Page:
Russian sage Perovskia atriplicifolia in bloom.
image by Stan Shebs:commons.wikimedia.org
Russian sage, known botanically as perovskia atriplicifolia, is a perennial flowering subshrub that throws tall spires of lavender-blue flowers during the summer and fall. Native to the Middle East and the Crimea, Russian sage is the epitome of a low-maintenance garden plant. It is not at all finicky about its soil conditions and will perform well in areas most plants would not.
Select a site for your Russian sage that has a full sun exposure and well-drained soil. Since Russian sage will thrive in most soil conditions no matter how poor, with the exception of wet heavy clay soil, no soil amendments or mulching are needed.
Water occasionally and deeply throughout the growing season in your area to maintain a lightly moist soil when feeling an inch or two down into the soil with a finger. Depending on your climate and size of your sage this may mean a few pints of water every few days or a gallon or more every two weeks. Just make sure not to over-water, as constantly wet soil will cause unattractive leggy growth and rot the roots. Russian sage is adapted to thrive in nutrient poor soil so fertilizing is neither necessary nor desirable.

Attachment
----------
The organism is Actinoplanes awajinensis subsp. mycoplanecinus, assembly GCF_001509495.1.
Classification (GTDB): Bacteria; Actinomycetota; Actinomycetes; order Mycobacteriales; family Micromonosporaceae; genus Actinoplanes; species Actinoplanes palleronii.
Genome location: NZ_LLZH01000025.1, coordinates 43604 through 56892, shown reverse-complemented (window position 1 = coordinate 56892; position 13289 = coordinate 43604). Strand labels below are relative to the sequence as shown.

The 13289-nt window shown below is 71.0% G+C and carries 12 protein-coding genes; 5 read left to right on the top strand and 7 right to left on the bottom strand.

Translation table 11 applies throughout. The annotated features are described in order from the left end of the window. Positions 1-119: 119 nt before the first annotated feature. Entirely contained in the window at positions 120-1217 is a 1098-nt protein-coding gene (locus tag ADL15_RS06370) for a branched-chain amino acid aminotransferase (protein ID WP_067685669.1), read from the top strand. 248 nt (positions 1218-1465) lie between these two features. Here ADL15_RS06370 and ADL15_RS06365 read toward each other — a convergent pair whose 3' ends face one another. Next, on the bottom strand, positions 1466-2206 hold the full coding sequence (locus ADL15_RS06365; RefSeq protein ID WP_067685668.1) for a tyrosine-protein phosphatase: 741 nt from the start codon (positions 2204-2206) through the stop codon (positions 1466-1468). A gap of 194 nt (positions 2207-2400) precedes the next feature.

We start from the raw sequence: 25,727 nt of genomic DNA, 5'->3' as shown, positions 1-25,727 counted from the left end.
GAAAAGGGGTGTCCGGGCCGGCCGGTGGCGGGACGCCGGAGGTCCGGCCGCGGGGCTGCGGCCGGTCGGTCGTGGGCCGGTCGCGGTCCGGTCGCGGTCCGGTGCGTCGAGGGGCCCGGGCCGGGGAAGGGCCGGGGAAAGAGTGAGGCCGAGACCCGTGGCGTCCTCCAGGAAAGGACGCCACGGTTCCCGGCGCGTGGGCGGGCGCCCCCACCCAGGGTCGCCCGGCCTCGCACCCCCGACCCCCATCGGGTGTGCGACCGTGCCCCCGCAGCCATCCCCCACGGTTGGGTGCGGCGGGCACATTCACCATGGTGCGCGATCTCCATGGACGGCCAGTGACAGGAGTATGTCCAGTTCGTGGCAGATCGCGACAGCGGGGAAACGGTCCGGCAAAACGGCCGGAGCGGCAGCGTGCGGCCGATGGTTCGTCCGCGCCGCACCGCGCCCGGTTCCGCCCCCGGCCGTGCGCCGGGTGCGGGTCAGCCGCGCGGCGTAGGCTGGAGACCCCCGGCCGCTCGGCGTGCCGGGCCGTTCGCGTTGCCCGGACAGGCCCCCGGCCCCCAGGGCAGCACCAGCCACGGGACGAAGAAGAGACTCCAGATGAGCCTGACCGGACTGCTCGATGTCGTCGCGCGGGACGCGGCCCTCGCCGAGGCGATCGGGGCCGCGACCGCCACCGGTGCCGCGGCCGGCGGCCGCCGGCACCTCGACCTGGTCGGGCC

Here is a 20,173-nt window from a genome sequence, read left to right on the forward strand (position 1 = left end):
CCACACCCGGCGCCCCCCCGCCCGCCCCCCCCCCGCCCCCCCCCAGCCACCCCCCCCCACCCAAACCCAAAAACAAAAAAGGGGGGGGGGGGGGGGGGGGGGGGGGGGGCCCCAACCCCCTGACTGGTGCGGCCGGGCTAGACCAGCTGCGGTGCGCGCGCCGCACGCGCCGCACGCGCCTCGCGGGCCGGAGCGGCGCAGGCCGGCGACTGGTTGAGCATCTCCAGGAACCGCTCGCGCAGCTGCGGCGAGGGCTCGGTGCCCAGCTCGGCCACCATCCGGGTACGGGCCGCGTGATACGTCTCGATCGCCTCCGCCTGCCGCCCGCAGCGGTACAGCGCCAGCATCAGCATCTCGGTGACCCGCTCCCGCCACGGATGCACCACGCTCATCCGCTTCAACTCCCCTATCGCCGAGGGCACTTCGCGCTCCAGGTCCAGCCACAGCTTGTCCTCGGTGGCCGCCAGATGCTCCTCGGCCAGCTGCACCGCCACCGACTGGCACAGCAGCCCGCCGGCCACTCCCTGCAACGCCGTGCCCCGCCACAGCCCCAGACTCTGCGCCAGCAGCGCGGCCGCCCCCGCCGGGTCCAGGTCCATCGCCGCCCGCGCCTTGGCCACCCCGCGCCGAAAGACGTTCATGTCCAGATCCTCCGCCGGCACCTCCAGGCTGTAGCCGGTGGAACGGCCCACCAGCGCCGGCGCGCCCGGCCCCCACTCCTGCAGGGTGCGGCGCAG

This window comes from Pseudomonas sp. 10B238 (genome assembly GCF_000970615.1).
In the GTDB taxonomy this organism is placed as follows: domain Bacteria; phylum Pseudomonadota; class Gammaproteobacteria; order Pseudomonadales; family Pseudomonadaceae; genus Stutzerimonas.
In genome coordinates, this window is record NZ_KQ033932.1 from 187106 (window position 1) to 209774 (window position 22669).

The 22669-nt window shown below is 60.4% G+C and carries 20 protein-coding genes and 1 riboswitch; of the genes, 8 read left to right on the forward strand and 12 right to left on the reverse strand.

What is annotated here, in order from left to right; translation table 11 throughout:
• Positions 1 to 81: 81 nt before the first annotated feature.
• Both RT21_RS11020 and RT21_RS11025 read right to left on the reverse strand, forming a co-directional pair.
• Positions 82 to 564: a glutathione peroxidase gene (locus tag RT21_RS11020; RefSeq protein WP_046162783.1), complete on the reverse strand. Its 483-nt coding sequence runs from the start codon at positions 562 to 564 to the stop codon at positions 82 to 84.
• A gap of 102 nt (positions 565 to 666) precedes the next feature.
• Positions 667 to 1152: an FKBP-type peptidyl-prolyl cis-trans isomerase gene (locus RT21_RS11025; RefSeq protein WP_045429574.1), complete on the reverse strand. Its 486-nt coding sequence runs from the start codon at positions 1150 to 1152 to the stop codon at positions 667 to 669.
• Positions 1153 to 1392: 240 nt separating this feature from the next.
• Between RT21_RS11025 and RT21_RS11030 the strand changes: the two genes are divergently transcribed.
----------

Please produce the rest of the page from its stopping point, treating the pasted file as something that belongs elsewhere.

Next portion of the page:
Hard prune your Russian sage in the early spring before new growth appears. Hard prune with clean, sharp hand tools to correct spindly growth and promote a more compact, pleasing architecture for the shrub. Use your secateurs or loppers to shear off all the top growth foliage of the plant, leaving just 6 inches in height. New growth will then emerge from the base of the plant and new branching will grow from the remaining 6-inch branches. When the plant begins to leaf out again in the summer the overall effect will be a denser, healthier looking plant with entirely refreshed foliage.